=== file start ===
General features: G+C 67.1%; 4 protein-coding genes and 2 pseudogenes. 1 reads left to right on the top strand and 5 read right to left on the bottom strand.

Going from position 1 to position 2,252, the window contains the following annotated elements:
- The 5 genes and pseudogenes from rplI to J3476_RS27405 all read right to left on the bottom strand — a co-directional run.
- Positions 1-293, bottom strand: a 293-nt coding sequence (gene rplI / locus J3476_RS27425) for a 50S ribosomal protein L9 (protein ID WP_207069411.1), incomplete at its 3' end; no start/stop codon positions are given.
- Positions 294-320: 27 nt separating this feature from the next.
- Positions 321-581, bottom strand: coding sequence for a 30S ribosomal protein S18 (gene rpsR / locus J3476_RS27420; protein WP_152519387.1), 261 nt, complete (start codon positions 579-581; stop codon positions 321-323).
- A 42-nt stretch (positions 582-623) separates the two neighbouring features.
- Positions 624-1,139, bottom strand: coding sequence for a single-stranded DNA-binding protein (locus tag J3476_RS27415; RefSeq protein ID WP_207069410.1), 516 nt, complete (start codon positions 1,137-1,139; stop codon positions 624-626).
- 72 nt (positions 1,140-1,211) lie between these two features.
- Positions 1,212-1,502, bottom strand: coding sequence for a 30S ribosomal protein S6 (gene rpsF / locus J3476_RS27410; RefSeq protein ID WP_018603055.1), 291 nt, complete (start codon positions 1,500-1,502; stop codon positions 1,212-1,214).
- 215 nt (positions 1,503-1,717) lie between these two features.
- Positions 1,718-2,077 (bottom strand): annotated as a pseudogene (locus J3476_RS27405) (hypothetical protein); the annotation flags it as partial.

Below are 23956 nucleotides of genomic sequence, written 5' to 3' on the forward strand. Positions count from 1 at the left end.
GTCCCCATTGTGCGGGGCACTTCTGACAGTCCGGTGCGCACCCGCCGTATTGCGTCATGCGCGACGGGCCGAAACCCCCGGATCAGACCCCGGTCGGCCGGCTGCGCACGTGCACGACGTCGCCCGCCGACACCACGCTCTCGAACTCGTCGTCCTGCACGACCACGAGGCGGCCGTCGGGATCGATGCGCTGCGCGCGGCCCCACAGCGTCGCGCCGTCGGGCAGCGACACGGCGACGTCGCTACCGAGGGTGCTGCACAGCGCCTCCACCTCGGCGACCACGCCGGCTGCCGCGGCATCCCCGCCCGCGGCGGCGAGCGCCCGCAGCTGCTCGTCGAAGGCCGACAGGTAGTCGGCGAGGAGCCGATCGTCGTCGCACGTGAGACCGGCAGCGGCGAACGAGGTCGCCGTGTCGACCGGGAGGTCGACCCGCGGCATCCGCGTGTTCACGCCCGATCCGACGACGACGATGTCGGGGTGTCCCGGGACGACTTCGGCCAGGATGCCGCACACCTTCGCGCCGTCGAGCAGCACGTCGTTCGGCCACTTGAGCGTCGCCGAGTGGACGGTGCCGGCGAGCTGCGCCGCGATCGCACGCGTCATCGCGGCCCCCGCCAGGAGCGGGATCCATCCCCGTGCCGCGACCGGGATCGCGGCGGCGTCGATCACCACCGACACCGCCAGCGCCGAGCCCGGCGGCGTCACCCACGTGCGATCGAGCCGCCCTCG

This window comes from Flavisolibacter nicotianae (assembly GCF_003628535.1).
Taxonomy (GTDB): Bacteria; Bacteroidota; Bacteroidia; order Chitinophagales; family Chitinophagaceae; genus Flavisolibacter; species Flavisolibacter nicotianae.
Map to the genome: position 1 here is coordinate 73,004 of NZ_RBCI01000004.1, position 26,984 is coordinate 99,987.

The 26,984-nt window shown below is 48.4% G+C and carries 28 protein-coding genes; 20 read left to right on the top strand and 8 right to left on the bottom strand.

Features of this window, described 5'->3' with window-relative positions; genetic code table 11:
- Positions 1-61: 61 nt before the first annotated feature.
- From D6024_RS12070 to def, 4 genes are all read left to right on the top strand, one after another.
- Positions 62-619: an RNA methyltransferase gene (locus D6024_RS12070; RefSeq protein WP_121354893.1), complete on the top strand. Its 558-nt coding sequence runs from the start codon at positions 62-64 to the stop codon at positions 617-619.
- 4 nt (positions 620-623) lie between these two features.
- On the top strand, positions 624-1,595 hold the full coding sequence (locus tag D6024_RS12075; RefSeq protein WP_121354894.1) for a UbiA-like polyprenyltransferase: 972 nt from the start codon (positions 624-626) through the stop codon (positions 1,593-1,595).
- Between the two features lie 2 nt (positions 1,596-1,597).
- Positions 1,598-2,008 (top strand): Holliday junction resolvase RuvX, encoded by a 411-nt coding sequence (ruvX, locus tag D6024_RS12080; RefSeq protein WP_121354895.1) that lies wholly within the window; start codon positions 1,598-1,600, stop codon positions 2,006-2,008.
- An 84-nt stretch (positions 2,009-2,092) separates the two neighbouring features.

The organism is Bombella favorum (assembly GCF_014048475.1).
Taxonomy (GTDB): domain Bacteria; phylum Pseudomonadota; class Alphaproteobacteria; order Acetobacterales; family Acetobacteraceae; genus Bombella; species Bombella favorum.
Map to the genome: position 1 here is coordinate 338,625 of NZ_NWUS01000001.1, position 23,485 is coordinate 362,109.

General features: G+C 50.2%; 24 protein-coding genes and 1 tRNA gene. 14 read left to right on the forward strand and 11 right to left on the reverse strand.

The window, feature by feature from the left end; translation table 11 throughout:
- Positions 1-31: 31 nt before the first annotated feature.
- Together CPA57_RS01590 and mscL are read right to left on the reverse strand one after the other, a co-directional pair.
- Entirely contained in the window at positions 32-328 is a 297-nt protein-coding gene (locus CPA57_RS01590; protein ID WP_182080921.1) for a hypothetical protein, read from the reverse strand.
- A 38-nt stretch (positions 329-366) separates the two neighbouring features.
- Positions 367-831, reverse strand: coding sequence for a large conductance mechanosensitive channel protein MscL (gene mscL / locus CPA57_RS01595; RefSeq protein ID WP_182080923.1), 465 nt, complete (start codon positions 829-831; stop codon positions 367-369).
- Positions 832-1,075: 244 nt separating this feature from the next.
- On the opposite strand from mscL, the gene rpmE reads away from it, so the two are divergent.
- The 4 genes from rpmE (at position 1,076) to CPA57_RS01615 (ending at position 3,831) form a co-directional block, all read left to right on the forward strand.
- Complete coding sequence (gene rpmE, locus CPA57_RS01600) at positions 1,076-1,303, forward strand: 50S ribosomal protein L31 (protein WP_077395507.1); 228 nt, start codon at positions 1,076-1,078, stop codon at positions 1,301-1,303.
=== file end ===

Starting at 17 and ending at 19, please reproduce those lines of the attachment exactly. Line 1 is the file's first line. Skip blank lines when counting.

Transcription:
Map to the genome: position 1 here is coordinate 73,004 of NZ_RBCI01000004.1, position 26,984 is coordinate 99,987.

The 26,984-nt window shown below is 48.4% G+C and carries 28 protein-coding genes; 20 read left to right on the top strand and 8 right to left on the bottom strand.

Features of this window, described 5'->3' with window-relative positions; genetic code table 11: